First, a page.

Classification: Kingdom Animalia, Sub-Kingdom Metazoa, Phylum Echinodermata, Common Names: sea-lilies, crinoids, starfishes, brittle-stars, sea-urchins, sea-cucumbers
- Type of organism
There are about 6000 species of living echinoderms, and many fossil species are known. They are all marine, although some live in intertidal zones.
- Body plan
Echinoderms are bilaterally symmetrical, unsegmented, triploblastic coelomates. They lack segmentation. The body is usually secondarily pentaradially (five) symmetrical (imposed on the early larval bilateral symmetry) about an axis from the mouth to the aboral surface. A tertiary bilateral symmetry may, in turn, be imposed on the pentaradiate symmetry, as in heart urchins.
Simple organic molecules can be absorbed directly through the epidermis, but most food is obtained by predation, scavenging or suspension feeding. The gut is usually complete, with a mouth and an anus (although in a few species the anus is secondarily lost).
Locomotion is effected in many forms (e.g. starfishes) by tube-feet. The tubefoot is usually bottle-shaped. It has a central, fluid-filled cavity, and shape changes are effected by antagonistic circular and longitudinal muscles. An ampulla (bulb) at the proximal end of the tube-foot acts as a compensation chamber for fluid when the elongated (externally visible) part of the foot contracts. The end of the foot may have a sucker, and the foot can be used to haul the echinoderm along: thus the tube-foot has a local hydrostatic skeleton and is used primarily for locomotion in many groups of echinoderms. Muscular movement of arms, aided by spines, effects movement in brittlestars.
The surface of the echinoderm has a delicate epidermis which covers an endoskeleton of calcareous plates: these may move or be fixed, and may bear spines. Pedicellariae are minute, jaw-like appendages found on the body walls of starfishes. Perforation in some plates allows tube-feet to project through.
- Respiration and vascular system
Respiration is generally through the body surface, but may be effected particularly by papillae, tiny gills, or by the tube-feet. Sea-cucumbers have cloacal filaments called respiratory trees. There is no true blood, but a ‘water vascular system’, which radiates into the arms and connects with the tube-feet, contains a fluid similar in constitution to coelomic fluid. In some species the coelomic fluid may serve a respiratory or circulatory function. Amoebocytes have aphagocytic, defensive function (arguably homologous to vertebrate macrophages), and cells morphologically and histochemically similar to lymphocytes have been described.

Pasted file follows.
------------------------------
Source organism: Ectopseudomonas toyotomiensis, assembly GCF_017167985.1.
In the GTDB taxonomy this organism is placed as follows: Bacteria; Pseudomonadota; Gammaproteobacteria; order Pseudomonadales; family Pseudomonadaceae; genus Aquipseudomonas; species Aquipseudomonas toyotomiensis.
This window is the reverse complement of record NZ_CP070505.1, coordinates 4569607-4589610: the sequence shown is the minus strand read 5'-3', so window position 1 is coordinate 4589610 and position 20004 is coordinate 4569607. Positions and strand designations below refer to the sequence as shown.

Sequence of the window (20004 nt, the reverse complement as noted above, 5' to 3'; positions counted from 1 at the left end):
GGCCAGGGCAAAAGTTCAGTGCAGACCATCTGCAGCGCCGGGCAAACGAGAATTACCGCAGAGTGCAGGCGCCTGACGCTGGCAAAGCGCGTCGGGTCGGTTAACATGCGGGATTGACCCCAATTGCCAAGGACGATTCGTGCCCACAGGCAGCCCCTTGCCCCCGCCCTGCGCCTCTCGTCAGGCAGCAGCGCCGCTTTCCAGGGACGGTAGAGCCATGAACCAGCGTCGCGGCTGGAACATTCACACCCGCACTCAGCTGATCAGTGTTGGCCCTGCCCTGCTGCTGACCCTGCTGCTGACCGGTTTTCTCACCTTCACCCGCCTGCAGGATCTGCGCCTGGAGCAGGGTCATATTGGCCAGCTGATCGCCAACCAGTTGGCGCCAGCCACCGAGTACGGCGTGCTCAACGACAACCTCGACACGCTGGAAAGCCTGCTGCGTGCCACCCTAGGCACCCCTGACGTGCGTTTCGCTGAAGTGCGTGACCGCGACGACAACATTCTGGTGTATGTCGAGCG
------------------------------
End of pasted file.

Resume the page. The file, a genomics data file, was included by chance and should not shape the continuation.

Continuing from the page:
- Osmoregulation and excretion
Wastes are generally voided via the body surfaces: specialized excretory organs are not found.
There is no cephalization; the nervous system is rather simple, consisting of a circumoral nerve ring with radial nerves extending from it to a nerve net.
In many echinoderm species reproduction can be effected asexually by fission. For sexual reproduction, the sexes are usually separate with external fertilization taking place. Development follows the deuterostome pattern: radial cleavage and the mouth developing from an opening separate from the blastopore. The ciliated echinoderm larva is bilaterally symmetrical, growing and (in many species) passing through several stages before metamorphosis to an adult. Many echinoderms exhibit impressive regeneration capacities. Similarities in embryonic and larval development point to links between the echinoderms and the chordates.
▶Sub-phyla There are two echinoderm sub-phyla, the second containing four classes.
- Sub-phylum Pelmatozoa
The sub-phylum Pelmatozoa contains the single class Crinoidea, the sea-lilies and feather-stars. These echinoderms are attached to the substratum or the colony, either permanently or during development, by a stalk from the aboral apex of the body. The oral surface faces upwards. The arms are sharply distinct from the oral disk and bear pinnules. Tube-feet are used for filter-feeding and for respiration. The sea-lilies are sessile, stalked forms; feather-stars swim. Many fossil forms are known, the earliest from the Cambrian Burgess shale (about 530 million years B.P.). An example is Antedon sp. (feather-star).
- Sub-phylum Eleutherozoa
The Eleutherozoa lack a stalk; there are four classes:
(1) Class Asteroidea. The starfishes are typically pentaradiate with the arms not set off distinctly from the oral disk . They use their tube-feet as extensible, flexible, sucking devices for locomotion. Many feed on bivalve molluscs or suspension-feed using cilia. Pedicellariae help to kill small organisms which settle on the starfish surface. An example is Asterias rubens (starfish).